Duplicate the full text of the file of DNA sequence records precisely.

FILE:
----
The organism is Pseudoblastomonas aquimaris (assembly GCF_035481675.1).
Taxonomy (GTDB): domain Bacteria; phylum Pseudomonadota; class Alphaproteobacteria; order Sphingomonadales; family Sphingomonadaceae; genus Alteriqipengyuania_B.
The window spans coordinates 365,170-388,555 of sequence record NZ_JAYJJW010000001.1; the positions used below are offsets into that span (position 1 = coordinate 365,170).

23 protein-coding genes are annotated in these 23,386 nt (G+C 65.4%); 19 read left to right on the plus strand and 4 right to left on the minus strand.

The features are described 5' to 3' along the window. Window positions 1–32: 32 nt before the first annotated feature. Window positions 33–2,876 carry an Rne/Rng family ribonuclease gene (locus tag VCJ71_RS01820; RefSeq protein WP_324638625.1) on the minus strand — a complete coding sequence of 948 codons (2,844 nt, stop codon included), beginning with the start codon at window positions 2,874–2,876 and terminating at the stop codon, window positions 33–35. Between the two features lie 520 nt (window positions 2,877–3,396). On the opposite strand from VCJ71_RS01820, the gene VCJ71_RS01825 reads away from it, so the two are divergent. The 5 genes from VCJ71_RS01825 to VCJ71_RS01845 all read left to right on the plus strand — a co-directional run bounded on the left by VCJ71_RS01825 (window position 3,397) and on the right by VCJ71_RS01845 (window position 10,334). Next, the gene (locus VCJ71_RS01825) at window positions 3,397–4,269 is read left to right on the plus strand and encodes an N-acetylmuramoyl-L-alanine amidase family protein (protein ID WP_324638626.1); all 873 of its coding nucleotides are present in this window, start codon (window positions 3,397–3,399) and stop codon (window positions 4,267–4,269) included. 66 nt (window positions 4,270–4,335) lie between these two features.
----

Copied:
The organism is Pseudoblastomonas aquimaris (assembly GCF_035481675.1).
Taxonomy (GTDB): domain Bacteria; phylum Pseudomonadota; class Alphaproteobacteria; order Sphingomonadales; family Sphingomonadaceae; genus Alteriqipengyuania_B.
The window spans coordinates 365,170-388,555 of sequence record NZ_JAYJJW010000001.1; the positions used below are offsets into that span (position 1 = coordinate 365,170).

23 protein-coding genes are annotated in these 23,386 nt (G+C 65.4%); 19 read left to right on the plus strand and 4 right to left on the minus strand.

The features are described 5' to 3' along the window. Window positions 1–32: 32 nt before the first annotated feature. Window positions 33–2,876 carry an Rne/Rng family ribonuclease gene (locus tag VCJ71_RS01820; RefSeq protein WP_324638625.1) on the minus strand — a complete coding sequence of 948 codons (2,844 nt, stop codon included), beginning with the start codon at window positions 2,874–2,876 and terminating at the stop codon, window positions 33–35. Between the two features lie 520 nt (window positions 2,877–3,396). On the opposite strand from VCJ71_RS01820, the gene VCJ71_RS01825 reads away from it, so the two are divergent. The 5 genes from VCJ71_RS01825 to VCJ71_RS01845 all read left to right on the plus strand — a co-directional run bounded on the left by VCJ71_RS01825 (window position 3,397) and on the right by VCJ71_RS01845 (window position 10,334). Next, the gene (locus VCJ71_RS01825) at window positions 3,397–4,269 is read left to right on the plus strand and encodes an N-acetylmuramoyl-L-alanine amidase family protein (protein ID WP_324638626.1); all 873 of its coding nucleotides are present in this window, start codon (window positions 3,397–3,399) and stop codon (window positions 4,267–4,269) included. 66 nt (window positions 4,270–4,335) lie between these two features.